Unless an athlete leaves their career with many endorsements and smart investments, they will find it hard to survive financially. Trying to keep up with the lifestyles they were accustomed to can cause many athletes physical and emotional stress issues. "By the time they have been retired for two years, 78% of former NFL players have gone bankrupt or under financial stress... Within five years of retirement, an estimated 60% of former NBA players are broke." (Torre)
Investing is an unfamiliar area for most athletes, especially those without any financial knowledge or discipline. Athletes fall in the hands of hungry people needing money to invest in their products. "Disreputable people see athletes' money as very easy to get to," says Steven Baker, an agent who represents 20 NFL players. In May 2007, former quarterbacks Drew Bledsoe and Rick Mirer and five other NFL retirees invested at least $100,000 a piece in a now-defunct start-up called Pay By Touch - which touted "biometric authentication" technology that would help replace credit cards with fingerprints - even as the company was wracked by lawsuits and internal dissent. (The players later sued the financial-services firm UBS, which had encouraged its clients to invest in Pay By Touch, for allegedly withholding information about the company founder's criminal history and drug use.)." (Torre)
Priorities need to be reorganized. Having a degree as a professional athlete will allow that athlete to plan for their future. Though many athletes do invest their money wisely, many do not. Having a business degree can assist an athlete to make better choices with their finances to prepare for their future and the future of their families. There are many athletes who majored in business who have had the opportunity to invest their money wisely to start businesses.
There are more opportunities for someone with a business degree within a corporation. Most of the time, student athletes are pulled toward exercise science and sport management because of the athletic appeal associated with these degree programs. It would make good sense for a student athlete to major in an area that they would enjoy. It would be more detrimental to a student athlete if they did not complete some form of a degree program.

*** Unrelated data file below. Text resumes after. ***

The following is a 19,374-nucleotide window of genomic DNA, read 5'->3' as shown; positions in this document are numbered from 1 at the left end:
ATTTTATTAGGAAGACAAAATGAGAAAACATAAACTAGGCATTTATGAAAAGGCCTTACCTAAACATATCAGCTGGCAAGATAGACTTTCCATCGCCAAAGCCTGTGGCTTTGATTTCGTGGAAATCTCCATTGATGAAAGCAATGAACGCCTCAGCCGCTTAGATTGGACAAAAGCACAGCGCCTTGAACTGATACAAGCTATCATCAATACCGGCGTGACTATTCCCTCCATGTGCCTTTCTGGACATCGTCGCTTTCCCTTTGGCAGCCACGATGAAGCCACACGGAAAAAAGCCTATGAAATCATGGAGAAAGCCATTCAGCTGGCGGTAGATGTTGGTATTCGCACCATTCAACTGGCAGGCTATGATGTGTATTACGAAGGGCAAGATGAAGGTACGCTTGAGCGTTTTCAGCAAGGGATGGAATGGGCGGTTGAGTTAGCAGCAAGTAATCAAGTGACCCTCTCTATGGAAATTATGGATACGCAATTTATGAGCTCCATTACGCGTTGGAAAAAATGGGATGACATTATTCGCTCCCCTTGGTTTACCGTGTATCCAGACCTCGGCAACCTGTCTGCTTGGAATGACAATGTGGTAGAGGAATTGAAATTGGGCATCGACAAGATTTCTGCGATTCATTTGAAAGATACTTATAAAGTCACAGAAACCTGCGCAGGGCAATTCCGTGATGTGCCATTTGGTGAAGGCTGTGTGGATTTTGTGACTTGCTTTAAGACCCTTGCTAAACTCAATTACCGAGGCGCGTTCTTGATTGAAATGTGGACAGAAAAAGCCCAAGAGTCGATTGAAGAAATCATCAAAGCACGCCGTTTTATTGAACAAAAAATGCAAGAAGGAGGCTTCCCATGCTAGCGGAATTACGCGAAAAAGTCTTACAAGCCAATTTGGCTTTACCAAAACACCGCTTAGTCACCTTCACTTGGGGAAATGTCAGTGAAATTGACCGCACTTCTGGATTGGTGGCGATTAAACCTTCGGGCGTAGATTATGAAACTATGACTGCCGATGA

Dr. Alduan Tartt, a psychologist from Decatur, Georgia, created a short post on "Youtube" stating his personal opinions on an athletes' financial negligence. "Why Professional Athletes Should Finish College to Avoid Being Broke" shares a lot of common sense decisions that most athletes do not recognize. "The average play time for a professional athlete playing in the NFL is 2.5 years. The average pay for player is $1.9 Million. After spending over half the , total pay of $4.75 million on materialistic items, only $1.65 million to live off of for the next forty years. That breaks down to $41,000 per year. How can an athlete earn more money without a degree?" (Tartt)
An athlete that graduated from college with a degree and built an empire with major endorsements and wise investments was Michael Jordan. Michael Jordan was born in Brooklyn, New York. He grew up in Wilmington, North Carolina. He enrolled at the University of North Carolina in 1981. While attending the University of North Carolina, he was drafted to the NBA in his junior year of college. Unlike Magic Johnson, Michael Jordan played in the NBA and completed his degree program. He majored in Cultural Geography from the University of North Carolina. When drafted to the Chicago Bulls, he was offered $550,000 annually. The majority of Michael Jordan's revenue came from endorsements. Nike signed Michael Jordan to a 5 year contract paying him $2.5 million. It then grew to $18 million for 10 years. He was also endorsed by Hanes and Gatorade. Hanes paid Michael Jordan $20 million annually and Gatorade paid him $80 million annually. Michael Jordan decided to retire from basketball in the 1992-93 seasons because of the death of his father. He went on to play minor league baseball for a short time. He returned to the NBA and then he left the NBA in 2003 being paid an annual salary of $1.3 million (Michael Jordan 2013).
Why does an athlete make the decision to become professional without obtaining a degree? There are many factors in the decision-making of an athlete. In choosing to become professional without obtaining a degree, all these athletes seem to have a mutual reason for making the decision; the financial awards are unmistakably the main motivation. Though some athletes make good decisions to wisely invest their money, others find it difficult to maintain they lifestyle they were accustomed to while playing professional sports. For those who have struggled after their professional career, they did not have a back-up plan once their careers ended. Most of these athletes did have a strong family foundation. The issue is financially, they could not pass up the opportunity to financial freedom. It would be a difficult decision for anyone to make if given the opportunity to play a professional sport. I would hope that going forward, athletes would consider making the decision of completing a degree program. Today, if an offer is placed before an athlete, it would be advantages for that athlete to find a way to do both. Using Michael Jordan as an example, it is possible to accomplish.